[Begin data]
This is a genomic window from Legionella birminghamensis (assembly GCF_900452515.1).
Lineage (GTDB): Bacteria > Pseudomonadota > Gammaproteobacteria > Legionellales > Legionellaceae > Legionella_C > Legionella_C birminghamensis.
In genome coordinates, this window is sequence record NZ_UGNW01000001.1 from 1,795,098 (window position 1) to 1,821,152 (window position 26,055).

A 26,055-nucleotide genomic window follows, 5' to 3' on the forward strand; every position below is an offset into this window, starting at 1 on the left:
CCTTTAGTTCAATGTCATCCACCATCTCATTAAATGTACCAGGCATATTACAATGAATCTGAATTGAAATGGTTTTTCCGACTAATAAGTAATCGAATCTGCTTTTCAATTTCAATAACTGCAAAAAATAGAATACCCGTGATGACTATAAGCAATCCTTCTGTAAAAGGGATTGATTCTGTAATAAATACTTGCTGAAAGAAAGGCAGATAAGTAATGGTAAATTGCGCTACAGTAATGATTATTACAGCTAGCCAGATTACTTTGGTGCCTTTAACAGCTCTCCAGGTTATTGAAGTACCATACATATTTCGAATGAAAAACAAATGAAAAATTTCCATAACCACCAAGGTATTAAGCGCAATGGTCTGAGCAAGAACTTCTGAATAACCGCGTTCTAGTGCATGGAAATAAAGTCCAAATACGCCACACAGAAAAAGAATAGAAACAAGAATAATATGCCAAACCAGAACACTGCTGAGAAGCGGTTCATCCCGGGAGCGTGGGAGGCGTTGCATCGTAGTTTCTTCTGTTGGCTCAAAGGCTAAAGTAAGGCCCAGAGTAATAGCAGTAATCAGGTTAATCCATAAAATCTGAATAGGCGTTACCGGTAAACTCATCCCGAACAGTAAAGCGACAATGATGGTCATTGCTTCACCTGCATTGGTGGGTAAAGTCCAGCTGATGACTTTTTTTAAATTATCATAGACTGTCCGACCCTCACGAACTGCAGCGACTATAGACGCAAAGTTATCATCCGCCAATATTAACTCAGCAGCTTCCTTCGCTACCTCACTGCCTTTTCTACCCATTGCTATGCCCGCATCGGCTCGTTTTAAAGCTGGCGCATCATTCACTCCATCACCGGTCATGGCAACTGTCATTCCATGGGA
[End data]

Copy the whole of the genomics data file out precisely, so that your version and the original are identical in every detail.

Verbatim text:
This is a genomic window from Legionella birminghamensis (assembly GCF_900452515.1).
Lineage (GTDB): Bacteria > Pseudomonadota > Gammaproteobacteria > Legionellales > Legionellaceae > Legionella_C > Legionella_C birminghamensis.
In genome coordinates, this window is sequence record NZ_UGNW01000001.1 from 1,795,098 (window position 1) to 1,821,152 (window position 26,055).

A 26,055-nucleotide genomic window follows, 5' to 3' on the forward strand; every position below is an offset into this window, starting at 1 on the left:
CCTTTAGTTCAATGTCATCCACCATCTCATTAAATGTACCAGGCATATTACAATGAATCTGAATTGAAATGGTTTTTCCGACTAATAAGTAATCGAATCTGCTTTTCAATTTCAATAACTGCAAAAAATAGAATACCCGTGATGACTATAAGCAATCCTTCTGTAAAAGGGATTGATTCTGTAATAAATACTTGCTGAAAGAAAGGCAGATAAGTAATGGTAAATTGCGCTACAGTAATGATTATTACAGCTAGCCAGATTACTTTGGTGCCTTTAACAGCTCTCCAGGTTATTGAAGTACCATACATATTTCGAATGAAAAACAAATGAAAAATTTCCATAACCACCAAGGTATTAAGCGCAATGGTCTGAGCAAGAACTTCTGAATAACCGCGTTCTAGTGCATGGAAATAAAGTCCAAATACGCCACACAGAAAAAGAATAGAAACAAGAATAATATGCCAAACCAGAACACTGCTGAGAAGCGGTTCATCCCGGGAGCGTGGGAGGCGTTGCATCGTAGTTTCTTCTGTTGGCTCAAAGGCTAAAGTAAGGCCCAGAGTAATAGCAGTAATCAGGTTAATCCATAAAATCTGAATAGGCGTTACCGGTAAACTCATCCCGAACAGTAAAGCGACAATGATGGTCATTGCTTCACCTGCATTGGTGGGTAAAGTCCAGCTGATGACTTTTTTTAAATTATCATAGACTGTCCGACCCTCACGAACTGCAGCGACTATAGACGCAAAGTTATCATCCGCCAATATTAACTCAGCAGCTTCCTTCGCTACCTCACTGCCTTTTCTACCCATTGCTATGCCCGCATCGGCTCGTTTTAAAGCTGGCGCATCATTCACTCCATCACCGGTCATGGCAACTGTCATTCCATGGGA